Balancing bubbles in preschool

As mentioned in the previous post, we have been exploring two words:  “level” and “balance.” To expand on our exploration of level and balance, the children tried their hand at balancing bubbles…

Balancing bubbles by Teach Preschool

Each child filled up a clear plastic tube with water making sure that the water level was almost at the very top of the tube. Then they added a lid to the tube to keep the water sealed inside…

Balancing bubbles by Teach Preschool

Because the tubes were not filled all the way to the very top, a small pocket of air was left in the tube which created a bubble in each child’s tube.  The more air that was left inside, the bigger the bubble (air pocket) but the goal was to have a little bubble so we needed to try leave the smallest amount of air inside  the tube as possible…

Balancing bubbles by Teach Preschool

Once the children had filled their tubes with water and put the lid on tight, then each held their tube sideways and tried to  get the bubble that was inside the tube to balance in the middle by tilting the tube from side to side…

Balancing bubbles by Teach Preschool

Getting the bubble to balance in the middle was a challenge for our students. The task required using gentle and slight tilting movements, a steady hand, and keeping a close eye on the bubble…

Balancing bubbles by Teach Preschool

Not only was this an interesting exercise for the kids to explore, but the process gave us the opportunity to reinforce lots of scientific and engineering terms such as tilt, balance, level, middle, side, top, bottom, air, water, bubbles, air pocket, and steady. The process also promoted the use of eye-hand coordination and fine motor control in a rather unique way…

Balancing bubbles by Teach Preschool

Available on Amazon


Links to Grow On

Fun with Colorful Bubble Science by Teach Preschool

B is for Bbbbbb Bubble by Teach Preschool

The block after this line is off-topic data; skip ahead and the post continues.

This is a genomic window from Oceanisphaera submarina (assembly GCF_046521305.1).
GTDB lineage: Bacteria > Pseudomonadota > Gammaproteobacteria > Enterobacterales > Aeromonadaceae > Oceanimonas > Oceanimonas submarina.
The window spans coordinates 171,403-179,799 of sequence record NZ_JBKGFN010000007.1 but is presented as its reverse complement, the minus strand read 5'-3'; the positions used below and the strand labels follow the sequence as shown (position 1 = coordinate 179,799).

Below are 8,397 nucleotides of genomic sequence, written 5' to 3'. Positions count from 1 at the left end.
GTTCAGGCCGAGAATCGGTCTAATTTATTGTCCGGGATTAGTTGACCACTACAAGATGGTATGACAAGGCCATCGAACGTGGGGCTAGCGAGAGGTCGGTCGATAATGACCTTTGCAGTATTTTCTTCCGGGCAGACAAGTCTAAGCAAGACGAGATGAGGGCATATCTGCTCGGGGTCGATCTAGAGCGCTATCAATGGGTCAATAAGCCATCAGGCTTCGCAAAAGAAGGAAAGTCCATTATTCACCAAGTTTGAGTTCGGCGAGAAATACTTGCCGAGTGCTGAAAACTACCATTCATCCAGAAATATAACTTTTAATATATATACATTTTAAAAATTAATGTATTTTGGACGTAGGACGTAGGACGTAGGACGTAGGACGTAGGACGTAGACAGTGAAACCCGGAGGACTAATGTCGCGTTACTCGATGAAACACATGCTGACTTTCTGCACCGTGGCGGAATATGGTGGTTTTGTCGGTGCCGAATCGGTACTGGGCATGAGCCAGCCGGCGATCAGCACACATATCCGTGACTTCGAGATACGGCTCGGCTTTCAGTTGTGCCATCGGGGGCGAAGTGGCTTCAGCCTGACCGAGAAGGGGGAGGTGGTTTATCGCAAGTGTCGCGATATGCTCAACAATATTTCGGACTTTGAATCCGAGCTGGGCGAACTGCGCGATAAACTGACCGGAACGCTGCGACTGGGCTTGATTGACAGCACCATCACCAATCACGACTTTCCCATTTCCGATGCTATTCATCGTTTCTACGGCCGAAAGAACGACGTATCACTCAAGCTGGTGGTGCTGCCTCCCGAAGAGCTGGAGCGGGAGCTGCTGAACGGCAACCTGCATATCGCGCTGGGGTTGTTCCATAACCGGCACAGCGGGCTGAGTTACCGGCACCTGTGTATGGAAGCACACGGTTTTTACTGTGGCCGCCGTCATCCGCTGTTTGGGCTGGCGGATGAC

Science for Kids: Hanger Balance by Kids Activity Blog

By |2013-04-28T12:00:00+00:00April 28th, 2013|

About the Author:

Deborah J. Stewart, M.Ed. has been working and teaching in the field of early childhood education for over 30 years. Deborah currently owns and teaches in her own part-time, private preschool called The Children’s Studio. Deborah’s deep passion for teaching and working with young children is documented and then graciously shared with millions of readers around the world through her blog and other social networking communities. Deborah believes that young children learn best through play and exploration and embraces this belief in all that she does in her own classroom so that she can effectively and passionately share rewarding, real- life, tried-and-true practices with other teachers, parents, and leaders across the field of early childhood education.


  1. Diane April 28, 2013 at 1:11 pm - Reply

    Love it!! So many aspects of science to share…and your children look so captivated!

  2. Faigie April 28, 2013 at 1:32 pm - Reply

    When I saw the title of the post I thought you were going to try to balance bubbles on either side of a scale (lol)

    • Deborah J. Stewart, M.Ed. April 28, 2013 at 1:39 pm - Reply

      Haha – I am not so sure I would know how to do that! LOL!

  3. Vanessa @Pre-K Pages April 28, 2013 at 2:04 pm - Reply

    Aren’t those plastic test tubes the best?! Great activity, thanks for sharing!

    • Deborah J. Stewart, M.Ed. April 28, 2013 at 4:51 pm - Reply

      They rock!!

    • Trisha April 28, 2013 at 9:46 pm - Reply

      Where do you get them?

      • Deborah J. Stewart, M.Ed. April 29, 2013 at 3:15 am

        You can purchase kid’s test tubes from Amazon (see link at the bottom of my post) or from most school supply stores.

  4. Margaret@YTherapySource April 29, 2013 at 7:11 am - Reply

    Love all the visual tracking too! Another idea to go along with this would be to try blowing bubbles and balancing it on a string. Each child gets a small piece of string, then another person blows bubbles. The child runs to try to balance a bubble on the string that they are holding with two hands. I know it is not the same thing as a balance but just adds another form of the word and loads of fun, visual tracking, eye hand coordination and movement to the activity.

    • Deborah J. Stewart, M.Ed. April 29, 2013 at 10:50 am - Reply

      Oh my goodness, my kids would love it!

  5. Katherine Collmer April 29, 2013 at 7:28 pm - Reply

    This is so creative! I will use it as a visual motor activity with the children in my clinic! Thanks for sharing – pinned:)

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